Earlier in the series, this might be reason to call foul, but you know what? Morris looks like he’s having a hell of a time in “Fired Up,” and he runs away with the episode because of that. He’s found a freedom in this position, a wild-eyed conduit for his Second City-reared liveliness, and he’s taking ownership of it. He’s the eccentric oddball, the guy whose unknown piano chops become known just because there’s a piano in front of him. He’s a natural fit for the sort of zaniness that New Girl used to force on Zooey Deschanel, and episodes in which Morris gets to fully indulge in this side of his character are a lot more fun as a result.

It’s important for that sense of energy to be present on the set in “Fired Up,” the first episode of New Girl directed by the show’s lead editor, Steve Welch. Welch cut his teeth (and won an Emmy) on Malcolm In The Middle, and I’ve always found his work in the editing booth to be this show’s best source of pep. The goal of a TV director is to make a mark while remaining largely anonymous, so the distinctions between “Fired Up” and, say, a Max Winkler episode or a Jake Kasdan episode are minute. But Welch’s editing work demonstrates such a grasp of rhythm and timing that I couldn’t help but seeing little moments of that in his direction.

That’s especially true in the scenes between the old-school New Girl trio of Morris, Jake Johnson, and Max Greenfield, when the well-honed chemistry between the three actors gives a built-in boost to Welch’s direction and Sophia Lear’s script. Bringing Schmidt back to the loft is a bit of a cop-out, but I sincerely missed the kinds of scenes that come out of the planning and execution of Schmidt’s legal defense, and I wouldn’t mind more frequent visits with the three knuckleheads rooting for Cece when the underage Aussie returns to the bar. The scenes between the newly minted bartender and her illegal patron come across like the panicked realization that Hannah Simone didn’t have anything to do this week, but they get a pass for now because a.) They created a reason to bring Ben Falcone back as Mike, and b.) They’re part of an incomplete story. Their true purpose (and true worth) won’t be known until next week.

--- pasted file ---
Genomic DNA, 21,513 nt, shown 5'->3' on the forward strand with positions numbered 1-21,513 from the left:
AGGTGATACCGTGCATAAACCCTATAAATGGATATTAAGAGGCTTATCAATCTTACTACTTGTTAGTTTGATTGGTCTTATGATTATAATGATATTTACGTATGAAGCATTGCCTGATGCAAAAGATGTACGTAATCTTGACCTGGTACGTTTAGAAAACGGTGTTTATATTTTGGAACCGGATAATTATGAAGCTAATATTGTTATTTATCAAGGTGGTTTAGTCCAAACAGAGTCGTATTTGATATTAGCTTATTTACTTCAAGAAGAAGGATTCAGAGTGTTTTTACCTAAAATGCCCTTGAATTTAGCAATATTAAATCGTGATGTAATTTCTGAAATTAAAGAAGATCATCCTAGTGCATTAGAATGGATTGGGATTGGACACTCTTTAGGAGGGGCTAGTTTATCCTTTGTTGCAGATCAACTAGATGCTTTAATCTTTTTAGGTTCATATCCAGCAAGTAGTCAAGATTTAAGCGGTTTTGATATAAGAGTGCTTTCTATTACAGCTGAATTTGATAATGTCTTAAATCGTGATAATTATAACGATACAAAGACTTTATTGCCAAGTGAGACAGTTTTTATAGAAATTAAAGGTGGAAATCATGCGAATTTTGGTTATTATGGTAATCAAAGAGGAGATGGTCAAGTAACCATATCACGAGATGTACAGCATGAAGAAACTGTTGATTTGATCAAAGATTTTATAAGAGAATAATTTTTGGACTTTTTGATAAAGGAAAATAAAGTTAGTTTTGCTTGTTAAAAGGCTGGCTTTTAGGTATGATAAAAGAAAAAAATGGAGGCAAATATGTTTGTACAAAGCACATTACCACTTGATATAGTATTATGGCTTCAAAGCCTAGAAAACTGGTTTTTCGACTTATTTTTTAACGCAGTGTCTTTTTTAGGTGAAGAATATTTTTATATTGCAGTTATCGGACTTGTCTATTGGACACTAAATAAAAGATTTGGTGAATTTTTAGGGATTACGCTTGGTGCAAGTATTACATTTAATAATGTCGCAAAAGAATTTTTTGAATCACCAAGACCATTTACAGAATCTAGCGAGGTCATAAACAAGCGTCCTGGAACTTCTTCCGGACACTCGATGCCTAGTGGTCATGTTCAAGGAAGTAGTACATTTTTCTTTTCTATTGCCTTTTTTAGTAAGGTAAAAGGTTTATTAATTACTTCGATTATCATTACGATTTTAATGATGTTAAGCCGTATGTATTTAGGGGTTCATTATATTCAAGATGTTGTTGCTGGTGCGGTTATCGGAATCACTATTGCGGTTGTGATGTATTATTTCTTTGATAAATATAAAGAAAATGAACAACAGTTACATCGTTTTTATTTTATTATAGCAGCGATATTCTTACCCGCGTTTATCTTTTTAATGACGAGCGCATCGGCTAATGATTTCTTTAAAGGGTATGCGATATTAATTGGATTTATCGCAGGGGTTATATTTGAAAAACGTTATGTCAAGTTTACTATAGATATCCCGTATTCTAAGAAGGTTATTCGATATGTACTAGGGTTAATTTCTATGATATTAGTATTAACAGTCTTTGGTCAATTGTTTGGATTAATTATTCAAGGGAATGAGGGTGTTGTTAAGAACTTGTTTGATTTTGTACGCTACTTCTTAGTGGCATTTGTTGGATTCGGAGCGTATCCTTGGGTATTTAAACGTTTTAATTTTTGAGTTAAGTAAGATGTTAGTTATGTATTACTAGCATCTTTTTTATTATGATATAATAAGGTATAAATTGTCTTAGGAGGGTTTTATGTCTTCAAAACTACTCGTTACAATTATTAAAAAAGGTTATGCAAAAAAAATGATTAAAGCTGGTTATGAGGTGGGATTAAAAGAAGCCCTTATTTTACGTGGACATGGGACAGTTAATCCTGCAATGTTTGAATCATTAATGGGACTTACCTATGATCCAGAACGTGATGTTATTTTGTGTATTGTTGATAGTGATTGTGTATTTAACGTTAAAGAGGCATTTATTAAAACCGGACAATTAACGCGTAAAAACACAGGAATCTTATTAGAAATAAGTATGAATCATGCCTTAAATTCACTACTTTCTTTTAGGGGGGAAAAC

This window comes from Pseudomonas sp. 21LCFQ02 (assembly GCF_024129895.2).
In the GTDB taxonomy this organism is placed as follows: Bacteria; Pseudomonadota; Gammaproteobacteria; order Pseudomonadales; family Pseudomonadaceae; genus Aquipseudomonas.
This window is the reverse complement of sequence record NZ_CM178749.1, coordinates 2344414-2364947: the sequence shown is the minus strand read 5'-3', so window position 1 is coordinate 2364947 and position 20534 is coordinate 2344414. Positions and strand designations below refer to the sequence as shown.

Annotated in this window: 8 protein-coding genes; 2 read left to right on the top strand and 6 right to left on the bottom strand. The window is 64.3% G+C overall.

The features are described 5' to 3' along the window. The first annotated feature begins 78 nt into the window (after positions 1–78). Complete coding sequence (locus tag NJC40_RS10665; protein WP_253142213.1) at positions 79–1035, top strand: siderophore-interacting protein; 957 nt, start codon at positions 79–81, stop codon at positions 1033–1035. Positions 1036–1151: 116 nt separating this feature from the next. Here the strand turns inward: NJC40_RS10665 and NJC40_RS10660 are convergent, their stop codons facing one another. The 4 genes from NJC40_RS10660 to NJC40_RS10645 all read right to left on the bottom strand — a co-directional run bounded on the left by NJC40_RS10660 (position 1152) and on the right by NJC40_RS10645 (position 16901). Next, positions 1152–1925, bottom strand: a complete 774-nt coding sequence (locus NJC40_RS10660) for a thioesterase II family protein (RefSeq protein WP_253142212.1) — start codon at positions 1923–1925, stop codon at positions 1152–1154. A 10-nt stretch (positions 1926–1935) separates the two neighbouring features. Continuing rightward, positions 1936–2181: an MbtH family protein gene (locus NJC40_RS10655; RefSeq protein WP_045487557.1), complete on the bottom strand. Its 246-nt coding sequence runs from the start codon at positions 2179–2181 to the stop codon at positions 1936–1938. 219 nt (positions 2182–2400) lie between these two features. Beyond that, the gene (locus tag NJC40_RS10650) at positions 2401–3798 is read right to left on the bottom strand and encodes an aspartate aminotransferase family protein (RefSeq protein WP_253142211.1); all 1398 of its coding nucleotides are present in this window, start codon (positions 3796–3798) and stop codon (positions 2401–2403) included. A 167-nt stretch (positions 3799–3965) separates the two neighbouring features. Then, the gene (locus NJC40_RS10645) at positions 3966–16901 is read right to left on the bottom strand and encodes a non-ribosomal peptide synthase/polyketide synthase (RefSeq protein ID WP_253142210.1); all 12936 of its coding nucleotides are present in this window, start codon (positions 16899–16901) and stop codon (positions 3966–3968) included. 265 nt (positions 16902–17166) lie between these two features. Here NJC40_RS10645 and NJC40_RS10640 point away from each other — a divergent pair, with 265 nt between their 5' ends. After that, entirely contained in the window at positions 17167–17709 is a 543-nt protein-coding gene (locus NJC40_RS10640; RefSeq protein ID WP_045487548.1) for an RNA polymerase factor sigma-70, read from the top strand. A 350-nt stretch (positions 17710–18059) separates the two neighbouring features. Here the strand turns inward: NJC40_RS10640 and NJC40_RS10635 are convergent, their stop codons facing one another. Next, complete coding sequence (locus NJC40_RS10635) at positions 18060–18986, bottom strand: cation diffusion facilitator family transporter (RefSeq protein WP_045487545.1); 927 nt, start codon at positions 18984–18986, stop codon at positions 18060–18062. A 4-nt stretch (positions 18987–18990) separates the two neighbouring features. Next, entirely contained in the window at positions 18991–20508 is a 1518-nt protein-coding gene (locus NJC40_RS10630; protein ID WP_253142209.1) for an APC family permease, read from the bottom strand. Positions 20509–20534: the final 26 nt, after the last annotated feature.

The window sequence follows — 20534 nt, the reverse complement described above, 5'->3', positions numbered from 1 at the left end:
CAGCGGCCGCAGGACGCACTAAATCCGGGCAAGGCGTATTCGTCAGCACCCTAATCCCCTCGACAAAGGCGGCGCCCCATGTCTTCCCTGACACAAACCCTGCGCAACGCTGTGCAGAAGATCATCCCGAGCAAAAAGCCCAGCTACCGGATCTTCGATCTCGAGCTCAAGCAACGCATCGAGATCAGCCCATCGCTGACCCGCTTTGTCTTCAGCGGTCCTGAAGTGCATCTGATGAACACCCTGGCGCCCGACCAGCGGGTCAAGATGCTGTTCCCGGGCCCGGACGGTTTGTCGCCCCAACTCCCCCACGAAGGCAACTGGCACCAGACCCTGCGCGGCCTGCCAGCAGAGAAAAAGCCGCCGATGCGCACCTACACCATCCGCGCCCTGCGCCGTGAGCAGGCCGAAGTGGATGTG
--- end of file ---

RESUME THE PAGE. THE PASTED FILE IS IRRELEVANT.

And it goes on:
As New Girl’s preeminent bulldozer, Damon Wayans Jr. does a lot to keep the energy levels up this week as well. He’s the great motivator among the roommates, the one who can actually reach people because he’s not as self-involved as Schmidt. I feel as though New Girl tried to combat a tendency toward onset sluggishness earlier in season three by tasking its principals with YELLING EVERY OTHER PUNCHLINE; it wasn’t the right tone for the show, but I wonder how that would’ve changed if Wayans was around at the time. He’s such a big, electric presence that Coach’s louder lines don’t just feel appropriate—they feel necessary. Having him around has presumably made it easier for Morris to transition into his utility infielder role, too: For whatever reason, the show’s staff writes more comfortably and confidently for Coach. Maybe it’s because his nickname is also a description of his general disposition, a shortcut to personality and comprehensible relationships with the other roommates that’s repeated any time another character calls out to him. It’s a move cribbed from The Smurfs, but it works.